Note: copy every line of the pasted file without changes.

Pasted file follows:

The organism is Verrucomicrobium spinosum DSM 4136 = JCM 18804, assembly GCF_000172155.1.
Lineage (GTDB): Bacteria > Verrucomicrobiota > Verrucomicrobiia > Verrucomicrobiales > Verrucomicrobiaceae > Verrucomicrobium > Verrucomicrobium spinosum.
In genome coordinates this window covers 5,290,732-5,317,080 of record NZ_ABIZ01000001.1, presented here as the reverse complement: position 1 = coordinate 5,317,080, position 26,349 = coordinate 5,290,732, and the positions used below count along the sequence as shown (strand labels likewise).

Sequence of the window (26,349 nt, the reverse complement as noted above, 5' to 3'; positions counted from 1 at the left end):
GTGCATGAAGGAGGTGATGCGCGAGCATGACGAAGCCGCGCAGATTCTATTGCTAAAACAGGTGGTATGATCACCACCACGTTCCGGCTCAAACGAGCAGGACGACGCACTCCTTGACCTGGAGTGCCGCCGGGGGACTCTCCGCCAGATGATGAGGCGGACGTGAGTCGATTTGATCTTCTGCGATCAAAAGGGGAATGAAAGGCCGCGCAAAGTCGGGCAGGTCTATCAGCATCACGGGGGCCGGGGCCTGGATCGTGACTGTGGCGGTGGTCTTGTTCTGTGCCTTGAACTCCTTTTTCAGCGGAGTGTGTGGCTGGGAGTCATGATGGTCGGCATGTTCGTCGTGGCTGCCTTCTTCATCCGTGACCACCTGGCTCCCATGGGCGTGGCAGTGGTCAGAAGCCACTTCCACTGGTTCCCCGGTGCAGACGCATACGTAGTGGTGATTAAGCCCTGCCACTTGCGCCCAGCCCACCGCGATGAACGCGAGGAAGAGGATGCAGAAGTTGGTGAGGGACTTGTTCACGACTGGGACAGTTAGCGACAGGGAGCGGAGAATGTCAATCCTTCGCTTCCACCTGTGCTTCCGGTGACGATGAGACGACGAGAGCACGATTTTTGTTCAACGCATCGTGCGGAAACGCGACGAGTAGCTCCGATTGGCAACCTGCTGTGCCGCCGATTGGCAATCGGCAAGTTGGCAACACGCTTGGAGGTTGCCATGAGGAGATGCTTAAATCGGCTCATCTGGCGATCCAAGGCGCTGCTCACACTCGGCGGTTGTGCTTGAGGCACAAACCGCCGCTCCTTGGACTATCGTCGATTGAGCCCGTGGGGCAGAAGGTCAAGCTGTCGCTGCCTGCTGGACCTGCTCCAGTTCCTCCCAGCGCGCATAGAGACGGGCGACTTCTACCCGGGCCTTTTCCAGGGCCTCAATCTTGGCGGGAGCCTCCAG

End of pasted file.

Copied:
The organism is Verrucomicrobium spinosum DSM 4136 = JCM 18804, assembly GCF_000172155.1.
Lineage (GTDB): Bacteria > Verrucomicrobiota > Verrucomicrobiia > Verrucomicrobiales > Verrucomicrobiaceae > Verrucomicrobium > Verrucomicrobium spinosum.
In genome coordinates this window covers 5,290,732-5,317,080 of record NZ_ABIZ01000001.1, presented here as the reverse complement: position 1 = coordinate 5,317,080, position 26,349 = coordinate 5,290,732, and the positions used below count along the sequence as shown (strand labels likewise).

Sequence of the window (26,349 nt, the reverse complement as noted above, 5' to 3'; positions counted from 1 at the left end):
GTGCATGAAGGAGGTGATGCGCGAGCATGACGAAGCCGCGCAGATTCTATTGCTAAAACAGGTGGTATGATCACCACCACGTTCCGGCTCAAACGAGCAGGACGACGCACTCCTTGACCTGGAGTGCCGCCGGGGGACTCTCCGCCAGATGATGAGGCGGACGTGAGTCGATTTGATCTTCTGCGATCAAAAGGGGAATGAAAGGCCGCGCAAAGTCGGGCAGGTCTATCAGCATCACGGGGGCCGGGGCCTGGATCGTGACTGTGGCGGTGGTCTTGTTCTGTGCCTTGAACTCCTTTTTCAGCGGAGTGTGTGGCTGGGAGTCATGATGGTCGGCATGTTCGTCGTGGCTGCCTTCTTCATCCGTGACCACCTGGCTCCCATGGGCGTGGCAGTGGTCAGAAGCCACTTCCACTGGTTCCCCGGTGCAGACGCATACGTAGTGGTGATTAAGCCCTGCCACTTGCGCCCAGCCCACCGCGATGAACGCGAGGAAGAGGATGCAGAAGTTGGTGAGGGACTTGTTCACGACTGGGACAGTTAGCGACAGGGAGCGGAGAATGTCAATCCTTCGCTTCCACCTGTGCTTCCGGTGACGATGAGACGACGAGAGCACGATTTTTGTTCAACGCATCGTGCGGAAACGCGACGAGTAGCTCCGATTGGCAACCTGCTGTGCCGCCGATTGGCAATCGGCAAGTTGGCAACACGCTTGGAGGTTGCCATGAGGAGATGCTTAAATCGGCTCATCTGGCGATCCAAGGCGCTGCTCACACTCGGCGGTTGTGCTTGAGGCACAAACCGCCGCTCCTTGGACTATCGTCGATTGAGCCCGTGGGGCAGAAGGTCAAGCTGTCGCTGCCTGCTGGACCTGCTCCAGTTCCTCCCAGCGCGCATAGAGACGGGCGACTTCTACCCGGGCCTTTTCCAGGGCCTCAATCTTGGCGGGAGCCTCCAG